No concept of rules or of obligations to obey or conform independent of his wish. Stage One is the punishment and obedience orientation stage. Here where the physical consequences of action determin its goodness or badness regarless of the meaning or value of these consequences. Stage Two and final stage of level one is the instrumental relativist orentation in which the metaphor “you scratch my back and I’ll scratch yours” comes into play and not loyalty, gratitude, or justice (Kohlberg, 1971).

The second level, conventional level, is where an individual perceives the maintenance of the expectations of the family, group, or nation as valuable in its own right, regardless of immediate and obvious consequences. That persons attitude is not only one of conformity to personal expectations and social order but also of loyalty to it. This level consists of two more stages. Stage Three is the interpersonal concordance or “good boy-nice girl” orientations in which good behavior is what pleases or helps others and is approved by them.

Stage Four known as the “law and order” orientation and is where an individual is oreinted toward authority, fixed rules, and the maintenance of the social order. Otherwise known as doing one’s duty, showing respect for authority, and maintaing the social order for its own sake (Kohlberg, 1971). The third and last level is the post-conventional, principled level. On this level, which has two more stages, is where an individual defines what moral values are and prinicples that have validity and application a part from the authority of the groups of persons holding him or her a part from the individual’s own identification with the group.

In this level there is Stage Five, the social contract legalistic orientation in which the right action tends to be defined in terms of general individual rights and standsards that have been critically examined and agreed upon by the whole society. Stage Six called the univeral ethical-principle orientation in which right is defined by the decision of the universality, and consistency. Also known as the “golden rule” of equality of the hman rights, and respect for the dignity of human beings as individual persons. My values may have both positive and negative impact in the workplace.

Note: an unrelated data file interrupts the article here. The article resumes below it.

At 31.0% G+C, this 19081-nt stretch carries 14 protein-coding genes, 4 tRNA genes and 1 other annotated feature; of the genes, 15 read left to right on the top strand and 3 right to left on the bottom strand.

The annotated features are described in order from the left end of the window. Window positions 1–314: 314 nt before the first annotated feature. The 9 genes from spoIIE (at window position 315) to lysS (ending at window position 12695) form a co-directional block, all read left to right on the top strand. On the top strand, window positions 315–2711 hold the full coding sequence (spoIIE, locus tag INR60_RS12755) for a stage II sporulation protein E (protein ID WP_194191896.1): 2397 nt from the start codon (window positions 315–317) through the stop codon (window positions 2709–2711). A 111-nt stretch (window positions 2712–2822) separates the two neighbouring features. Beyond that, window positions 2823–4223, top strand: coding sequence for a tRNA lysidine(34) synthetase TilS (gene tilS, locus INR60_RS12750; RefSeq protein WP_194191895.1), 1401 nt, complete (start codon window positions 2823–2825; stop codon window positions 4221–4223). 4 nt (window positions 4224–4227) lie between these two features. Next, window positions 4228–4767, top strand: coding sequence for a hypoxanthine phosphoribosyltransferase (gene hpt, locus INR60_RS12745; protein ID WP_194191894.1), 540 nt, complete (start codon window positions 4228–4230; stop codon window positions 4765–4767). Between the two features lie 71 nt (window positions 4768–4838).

Treating others with dignity and respect, might help my patients surroundings and would be considered a positive impact. In turn this will help those same patients decide on how others should be treated because they enjoy being treated respectfully and with dignity. Positive value occurs when my values and ethics guide me to treat patients in a respectful and honest manner, which will ensure my integrity as a medical professional and will allow me to gain the trust of those patients. This would increase my performance. Offering nursing care to patients with respect will give me a sense of pride in what I am doing.

However, there is a negative side to nursing as well. That negative side, e. g. patient overload, will also have an impact on my perfomance and on patient care, which will decrease the workplace equity. One could say that an individual’s values are made of all that has happened in the course of one’s life. This includes influences an individual learns from parents, church, family, friends, peers, education, culture, and reading as well. Most people will realize all the environmental factors that influence them and will develop a clear and meaningful set of values and priorities.

Once an individual has defined those values, the values will then impact ever aspect of that individuals life. In conclusion, when implementing values in an indivial life or in the workplace that individual will continue to stay focused and work hard. Many factors contribute to the development of values and guide actions that are learned through life experiences, teachings at home, school and or church. Personal work values can change throughout and individuals life and have a large impact on performance in the workplace.

People should remember that someones personal values or beliefs should be welcomed in the workplace as a way of developing the company or organization and help it move into the future. One must never forget that when making decisions values play a key role in those decisions. References Kohlberg, L. (1971). Stages of moral development. Retrieved January 04, 2010, from Xendodochy: http://xenodochy. org/ex/lists/moraldev. html Posner, R. (2007). The Power of Personal Values. Retrieved January 04, 2010, from Gurusoftware. com: http://www. gurusoftware. com/GuruNet/Personal/Topics/Values. htm